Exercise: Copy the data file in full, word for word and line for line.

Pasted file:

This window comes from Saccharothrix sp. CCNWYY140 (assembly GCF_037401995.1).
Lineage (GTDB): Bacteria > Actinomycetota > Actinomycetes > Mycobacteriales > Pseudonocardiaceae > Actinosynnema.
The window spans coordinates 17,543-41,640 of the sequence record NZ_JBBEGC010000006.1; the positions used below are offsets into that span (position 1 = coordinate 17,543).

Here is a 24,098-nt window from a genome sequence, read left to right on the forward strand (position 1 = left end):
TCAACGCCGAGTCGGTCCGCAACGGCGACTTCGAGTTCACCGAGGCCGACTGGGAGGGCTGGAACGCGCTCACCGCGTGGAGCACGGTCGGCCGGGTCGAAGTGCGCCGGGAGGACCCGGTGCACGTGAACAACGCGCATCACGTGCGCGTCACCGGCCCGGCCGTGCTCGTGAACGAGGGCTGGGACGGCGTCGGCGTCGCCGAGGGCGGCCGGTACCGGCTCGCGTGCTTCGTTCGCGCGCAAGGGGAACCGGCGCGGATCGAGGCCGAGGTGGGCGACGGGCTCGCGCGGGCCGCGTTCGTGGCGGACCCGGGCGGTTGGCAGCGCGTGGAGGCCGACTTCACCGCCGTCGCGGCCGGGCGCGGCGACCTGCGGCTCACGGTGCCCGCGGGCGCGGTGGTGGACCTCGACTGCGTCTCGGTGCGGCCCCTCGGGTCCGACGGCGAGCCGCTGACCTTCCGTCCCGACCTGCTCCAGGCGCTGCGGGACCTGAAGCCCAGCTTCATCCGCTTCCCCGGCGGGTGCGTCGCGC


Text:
This window comes from Saccharothrix sp. CCNWYY140 (assembly GCF_037401995.1).
Lineage (GTDB): Bacteria > Actinomycetota > Actinomycetes > Mycobacteriales > Pseudonocardiaceae > Actinosynnema.
The window spans coordinates 17,543-41,640 of the sequence record NZ_JBBEGC010000006.1; the positions used below are offsets into that span (position 1 = coordinate 17,543).

Here is a 24,098-nt window from a genome sequence, read left to right on the forward strand (position 1 = left end):
TCAACGCCGAGTCGGTCCGCAACGGCGACTTCGAGTTCACCGAGGCCGACTGGGAGGGCTGGAACGCGCTCACCGCGTGGAGCACGGTCGGCCGGGTCGAAGTGCGCCGGGAGGACCCGGTGCACGTGAACAACGCGCATCACGTGCGCGTCACCGGCCCGGCCGTGCTCGTGAACGAGGGCTGGGACGGCGTCGGCGTCGCCGAGGGCGGCCGGTACCGGCTCGCGTGCTTCGTTCGCGCGCAAGGGGAACCGGCGCGGATCGAGGCCGAGGTGGGCGACGGGCTCGCGCGGGCCGCGTTCGTGGCGGACCCGGGCGGTTGGCAGCGCGTGGAGGCCGACTTCACCGCCGTCGCGGCCGGGCGCGGCGACCTGCGGCTCACGGTGCCCGCGGGCGCGGTGGTGGACCTCGACTGCGTCTCGGTGCGGCCCCTCGGGTCCGACGGCGAGCCGCTGACCTTCCGTCCCGACCTGCTCCAGGCGCTGCGGGACCTGAAGCCCAGCTTCATCCGCTTCCCCGGCGGGTGCGTCGCGC